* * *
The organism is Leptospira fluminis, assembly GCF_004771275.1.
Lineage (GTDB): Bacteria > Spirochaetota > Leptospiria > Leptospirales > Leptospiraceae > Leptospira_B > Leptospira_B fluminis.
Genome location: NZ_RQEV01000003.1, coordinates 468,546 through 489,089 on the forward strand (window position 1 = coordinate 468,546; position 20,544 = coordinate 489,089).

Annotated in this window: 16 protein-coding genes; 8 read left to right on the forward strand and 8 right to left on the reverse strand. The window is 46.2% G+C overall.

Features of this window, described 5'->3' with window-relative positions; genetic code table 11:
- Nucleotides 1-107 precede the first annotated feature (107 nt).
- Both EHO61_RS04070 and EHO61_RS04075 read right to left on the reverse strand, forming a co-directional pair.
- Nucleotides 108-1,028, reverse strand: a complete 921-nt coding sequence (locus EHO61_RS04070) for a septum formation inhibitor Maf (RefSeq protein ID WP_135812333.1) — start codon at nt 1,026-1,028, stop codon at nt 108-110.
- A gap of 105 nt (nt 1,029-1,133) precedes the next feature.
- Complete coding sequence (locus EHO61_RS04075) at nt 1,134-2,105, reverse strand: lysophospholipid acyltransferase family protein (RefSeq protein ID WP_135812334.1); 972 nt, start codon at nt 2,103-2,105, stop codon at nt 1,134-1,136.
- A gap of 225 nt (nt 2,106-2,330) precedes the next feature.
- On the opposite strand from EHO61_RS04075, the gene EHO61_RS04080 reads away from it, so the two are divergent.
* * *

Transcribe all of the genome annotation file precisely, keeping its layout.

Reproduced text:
The organism is Leptospira fluminis, assembly GCF_004771275.1.
Lineage (GTDB): Bacteria > Spirochaetota > Leptospiria > Leptospirales > Leptospiraceae > Leptospira_B > Leptospira_B fluminis.
Genome location: NZ_RQEV01000003.1, coordinates 468,546 through 489,089 on the forward strand (window position 1 = coordinate 468,546; position 20,544 = coordinate 489,089).

Annotated in this window: 16 protein-coding genes; 8 read left to right on the forward strand and 8 right to left on the reverse strand. The window is 46.2% G+C overall.

Features of this window, described 5'->3' with window-relative positions; genetic code table 11:
- Nucleotides 1-107 precede the first annotated feature (107 nt).
- Both EHO61_RS04070 and EHO61_RS04075 read right to left on the reverse strand, forming a co-directional pair.
- Nucleotides 108-1,028, reverse strand: a complete 921-nt coding sequence (locus EHO61_RS04070) for a septum formation inhibitor Maf (RefSeq protein ID WP_135812333.1) — start codon at nt 1,026-1,028, stop codon at nt 108-110.
- A gap of 105 nt (nt 1,029-1,133) precedes the next feature.
- Complete coding sequence (locus EHO61_RS04075) at nt 1,134-2,105, reverse strand: lysophospholipid acyltransferase family protein (RefSeq protein ID WP_135812334.1); 972 nt, start codon at nt 2,103-2,105, stop codon at nt 1,134-1,136.
- A gap of 225 nt (nt 2,106-2,330) precedes the next feature.
- On the opposite strand from EHO61_RS04075, the gene EHO61_RS04080 reads away from it, so the two are divergent.